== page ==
Czech National Bank Keeps Existing Policy Stance

February 2, 2017

The Czech National Bank Board retained a 0.05% two-week repo rate, the prevailing level since November 2011, and recommitted to an asymmetric currency policy that since November 2012 has used the threat of intervention and actual koruna sales to keep the Czech currency from strengthening past 27 per euro. That commitment is set to be lifted around the middle of this year, that is in about five months, and the koruna is seen likely to appreciate thereafter, according to today’s released  statement.

A new macroeconomic forecast was introduced that incorporates the greater-than-expected acceleration of inflation late last year. CPI inflation is projected to rise soon into the upper half of its tolerated corridor around the 2% target but “will then return to the 2% target from above at the monetary policy horizon, i.e. in the first half of next year. Domestic costs will continue to rise apace, due mainly to rising wages. Coupled with renewed growth in industrial producer prices in the euro area, this will lead to a further increase in core inflation. Counteracting this will be a strengthening of the koruna expected by the forecast from mid-2017 onwards” after the 27/euro ceiling has been eliminated.

Summarizing the new forecasts, the statement explains,

Compared to the previous forecast, the inflation outlook for this year is higher. This is due to the surprisingly strong increase in inflation at the close of last year, the higher short-term inflation forecast and faster growth in nominal wages. At the monetary policy horizon, however, the new inflation outlook differs only slightly from the previous forecast. The forecast for the growth of the Czech economy in the near future has been revised downwards on account of a lower contribution of net exports. From the whole-year perspective, however, the economic growth forecast for this year and the next is only slightly lower. Following the assumed exit from the exchange rate commitment, interest rates will rise at a slower pace than according to the previous forecast.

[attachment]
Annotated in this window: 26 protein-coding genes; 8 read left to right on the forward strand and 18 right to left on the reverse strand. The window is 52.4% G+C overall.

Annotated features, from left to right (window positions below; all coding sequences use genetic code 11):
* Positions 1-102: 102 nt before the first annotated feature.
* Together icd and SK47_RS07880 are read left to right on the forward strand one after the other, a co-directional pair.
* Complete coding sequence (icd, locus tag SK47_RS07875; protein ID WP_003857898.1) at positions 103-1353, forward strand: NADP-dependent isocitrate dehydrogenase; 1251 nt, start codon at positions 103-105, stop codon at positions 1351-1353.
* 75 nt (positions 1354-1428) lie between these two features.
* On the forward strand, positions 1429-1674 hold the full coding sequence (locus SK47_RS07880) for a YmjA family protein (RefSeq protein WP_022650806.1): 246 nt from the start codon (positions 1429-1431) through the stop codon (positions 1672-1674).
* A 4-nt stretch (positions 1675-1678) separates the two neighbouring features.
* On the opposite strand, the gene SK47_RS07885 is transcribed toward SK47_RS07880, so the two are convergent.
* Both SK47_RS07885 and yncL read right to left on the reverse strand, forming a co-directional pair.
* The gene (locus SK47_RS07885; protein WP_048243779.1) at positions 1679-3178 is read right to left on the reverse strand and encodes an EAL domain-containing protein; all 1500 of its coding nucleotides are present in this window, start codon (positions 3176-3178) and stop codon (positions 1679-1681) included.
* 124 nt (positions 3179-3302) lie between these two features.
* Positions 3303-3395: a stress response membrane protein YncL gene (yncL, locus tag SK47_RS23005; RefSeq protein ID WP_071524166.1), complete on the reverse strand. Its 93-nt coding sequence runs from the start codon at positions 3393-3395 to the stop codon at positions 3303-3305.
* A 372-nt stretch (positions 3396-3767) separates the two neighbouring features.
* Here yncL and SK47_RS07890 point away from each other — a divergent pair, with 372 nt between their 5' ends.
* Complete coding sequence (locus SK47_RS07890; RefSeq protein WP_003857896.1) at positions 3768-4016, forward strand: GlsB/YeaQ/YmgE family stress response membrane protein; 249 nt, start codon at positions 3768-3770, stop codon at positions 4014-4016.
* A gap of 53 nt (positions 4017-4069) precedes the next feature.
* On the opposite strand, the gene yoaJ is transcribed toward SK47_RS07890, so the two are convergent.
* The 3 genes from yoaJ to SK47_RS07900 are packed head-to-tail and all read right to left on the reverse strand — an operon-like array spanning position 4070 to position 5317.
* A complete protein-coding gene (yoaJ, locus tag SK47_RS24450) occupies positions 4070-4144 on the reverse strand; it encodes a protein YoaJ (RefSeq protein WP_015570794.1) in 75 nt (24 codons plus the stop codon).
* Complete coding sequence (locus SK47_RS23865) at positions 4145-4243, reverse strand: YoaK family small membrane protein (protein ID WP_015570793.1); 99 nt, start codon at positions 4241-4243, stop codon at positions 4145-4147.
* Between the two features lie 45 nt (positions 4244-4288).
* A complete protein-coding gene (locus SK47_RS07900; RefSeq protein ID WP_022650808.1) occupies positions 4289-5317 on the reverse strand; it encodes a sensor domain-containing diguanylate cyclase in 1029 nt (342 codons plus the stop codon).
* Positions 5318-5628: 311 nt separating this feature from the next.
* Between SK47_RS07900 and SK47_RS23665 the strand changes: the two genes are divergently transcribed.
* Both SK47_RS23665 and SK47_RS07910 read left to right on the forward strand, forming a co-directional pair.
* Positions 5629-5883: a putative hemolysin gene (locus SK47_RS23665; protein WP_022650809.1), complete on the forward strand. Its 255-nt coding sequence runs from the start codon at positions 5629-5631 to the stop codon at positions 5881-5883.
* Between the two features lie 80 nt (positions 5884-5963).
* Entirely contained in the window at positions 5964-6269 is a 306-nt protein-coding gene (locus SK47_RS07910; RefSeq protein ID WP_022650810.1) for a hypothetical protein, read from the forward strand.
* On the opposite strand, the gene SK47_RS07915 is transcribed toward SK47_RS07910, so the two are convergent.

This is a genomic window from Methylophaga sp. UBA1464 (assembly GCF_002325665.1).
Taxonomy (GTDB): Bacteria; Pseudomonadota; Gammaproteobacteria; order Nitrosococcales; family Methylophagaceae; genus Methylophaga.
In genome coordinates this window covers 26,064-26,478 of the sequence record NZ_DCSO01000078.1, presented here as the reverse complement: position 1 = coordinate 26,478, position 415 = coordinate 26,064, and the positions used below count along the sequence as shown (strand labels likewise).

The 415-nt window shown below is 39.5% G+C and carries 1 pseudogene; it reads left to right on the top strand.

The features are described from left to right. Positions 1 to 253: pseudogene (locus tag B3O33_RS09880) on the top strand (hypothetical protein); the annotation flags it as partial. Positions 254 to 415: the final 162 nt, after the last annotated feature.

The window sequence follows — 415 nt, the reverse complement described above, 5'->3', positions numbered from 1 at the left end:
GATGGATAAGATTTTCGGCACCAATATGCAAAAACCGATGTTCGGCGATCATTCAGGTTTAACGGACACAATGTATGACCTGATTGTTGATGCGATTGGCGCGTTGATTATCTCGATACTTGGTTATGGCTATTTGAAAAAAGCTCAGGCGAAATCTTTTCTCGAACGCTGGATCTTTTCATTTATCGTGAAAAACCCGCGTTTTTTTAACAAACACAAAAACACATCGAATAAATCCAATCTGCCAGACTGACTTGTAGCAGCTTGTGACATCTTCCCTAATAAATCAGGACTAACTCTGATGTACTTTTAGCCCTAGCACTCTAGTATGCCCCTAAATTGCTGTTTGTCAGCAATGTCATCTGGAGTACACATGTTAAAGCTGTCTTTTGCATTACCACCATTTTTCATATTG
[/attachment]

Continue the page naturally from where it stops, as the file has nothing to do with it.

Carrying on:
The Bank Board assessed the risks to the forecast at the monetary policy horizon as being balanced. The main uncertainty is the evolution of the koruna exchange rate following the exit from the exchange rate commitment, which may fluctuate in either direction in the short term. The CNB will stand ready to use its instruments to mitigate potential excessive exchange rate fluctuations following the exit from the commitment.

That statement doesn’t address the uncertainty created by a new U.S. government less allied with Western Europe and less predisposed to preventing Russia from reestablishing a stronger influence over Eastern Europe.

Copyright 2017, Larry Greenberg. All rights reserved. No secondary distribution without express permission.



Comments are closed.